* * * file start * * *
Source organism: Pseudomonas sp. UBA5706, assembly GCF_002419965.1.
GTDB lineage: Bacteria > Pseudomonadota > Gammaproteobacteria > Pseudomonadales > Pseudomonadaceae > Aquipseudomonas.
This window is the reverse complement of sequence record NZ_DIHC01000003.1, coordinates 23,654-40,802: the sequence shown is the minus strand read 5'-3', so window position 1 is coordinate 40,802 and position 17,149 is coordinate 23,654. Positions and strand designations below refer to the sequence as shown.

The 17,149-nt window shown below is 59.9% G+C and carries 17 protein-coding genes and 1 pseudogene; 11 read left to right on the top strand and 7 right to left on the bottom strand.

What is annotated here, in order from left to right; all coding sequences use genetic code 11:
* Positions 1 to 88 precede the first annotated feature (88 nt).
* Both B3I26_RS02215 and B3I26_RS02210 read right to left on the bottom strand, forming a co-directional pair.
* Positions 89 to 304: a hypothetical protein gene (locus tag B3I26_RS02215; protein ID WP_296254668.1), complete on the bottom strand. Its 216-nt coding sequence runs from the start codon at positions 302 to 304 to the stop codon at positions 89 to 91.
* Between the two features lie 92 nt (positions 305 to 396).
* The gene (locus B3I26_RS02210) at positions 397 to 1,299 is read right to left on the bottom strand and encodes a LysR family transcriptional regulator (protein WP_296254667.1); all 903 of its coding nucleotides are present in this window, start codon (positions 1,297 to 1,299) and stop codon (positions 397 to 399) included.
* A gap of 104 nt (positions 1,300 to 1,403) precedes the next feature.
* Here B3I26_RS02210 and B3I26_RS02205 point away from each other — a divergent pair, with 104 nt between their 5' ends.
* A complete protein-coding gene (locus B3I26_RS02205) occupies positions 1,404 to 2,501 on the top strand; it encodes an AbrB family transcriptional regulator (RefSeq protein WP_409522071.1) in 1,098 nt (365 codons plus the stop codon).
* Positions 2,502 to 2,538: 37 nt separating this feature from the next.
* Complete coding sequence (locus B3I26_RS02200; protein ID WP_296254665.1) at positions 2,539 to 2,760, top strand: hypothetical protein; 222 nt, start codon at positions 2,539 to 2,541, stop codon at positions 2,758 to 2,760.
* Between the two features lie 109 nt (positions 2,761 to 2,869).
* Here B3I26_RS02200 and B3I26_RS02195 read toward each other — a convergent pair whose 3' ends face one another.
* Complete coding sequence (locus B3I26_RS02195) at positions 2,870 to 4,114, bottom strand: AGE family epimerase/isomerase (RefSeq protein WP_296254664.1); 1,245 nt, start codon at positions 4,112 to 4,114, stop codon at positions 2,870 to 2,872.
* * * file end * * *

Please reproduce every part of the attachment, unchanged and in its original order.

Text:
Source organism: Pseudomonas sp. UBA5706, assembly GCF_002419965.1.
GTDB lineage: Bacteria > Pseudomonadota > Gammaproteobacteria > Pseudomonadales > Pseudomonadaceae > Aquipseudomonas.
This window is the reverse complement of sequence record NZ_DIHC01000003.1, coordinates 23,654-40,802: the sequence shown is the minus strand read 5'-3', so window position 1 is coordinate 40,802 and position 17,149 is coordinate 23,654. Positions and strand designations below refer to the sequence as shown.

The 17,149-nt window shown below is 59.9% G+C and carries 17 protein-coding genes and 1 pseudogene; 11 read left to right on the top strand and 7 right to left on the bottom strand.

What is annotated here, in order from left to right; all coding sequences use genetic code 11:
* Positions 1 to 88 precede the first annotated feature (88 nt).
* Both B3I26_RS02215 and B3I26_RS02210 read right to left on the bottom strand, forming a co-directional pair.
* Positions 89 to 304: a hypothetical protein gene (locus tag B3I26_RS02215; protein ID WP_296254668.1), complete on the bottom strand. Its 216-nt coding sequence runs from the start codon at positions 302 to 304 to the stop codon at positions 89 to 91.
* Between the two features lie 92 nt (positions 305 to 396).
* The gene (locus B3I26_RS02210) at positions 397 to 1,299 is read right to left on the bottom strand and encodes a LysR family transcriptional regulator (protein WP_296254667.1); all 903 of its coding nucleotides are present in this window, start codon (positions 1,297 to 1,299) and stop codon (positions 397 to 399) included.
* A gap of 104 nt (positions 1,300 to 1,403) precedes the next feature.
* Here B3I26_RS02210 and B3I26_RS02205 point away from each other — a divergent pair, with 104 nt between their 5' ends.
* A complete protein-coding gene (locus B3I26_RS02205) occupies positions 1,404 to 2,501 on the top strand; it encodes an AbrB family transcriptional regulator (RefSeq protein WP_409522071.1) in 1,098 nt (365 codons plus the stop codon).
* Positions 2,502 to 2,538: 37 nt separating this feature from the next.
* Complete coding sequence (locus B3I26_RS02200; protein ID WP_296254665.1) at positions 2,539 to 2,760, top strand: hypothetical protein; 222 nt, start codon at positions 2,539 to 2,541, stop codon at positions 2,758 to 2,760.
* Between the two features lie 109 nt (positions 2,761 to 2,869).
* Here B3I26_RS02200 and B3I26_RS02195 read toward each other — a convergent pair whose 3' ends face one another.
* Complete coding sequence (locus B3I26_RS02195) at positions 2,870 to 4,114, bottom strand: AGE family epimerase/isomerase (RefSeq protein WP_296254664.1); 1,245 nt, start codon at positions 4,112 to 4,114, stop codon at positions 2,870 to 2,872.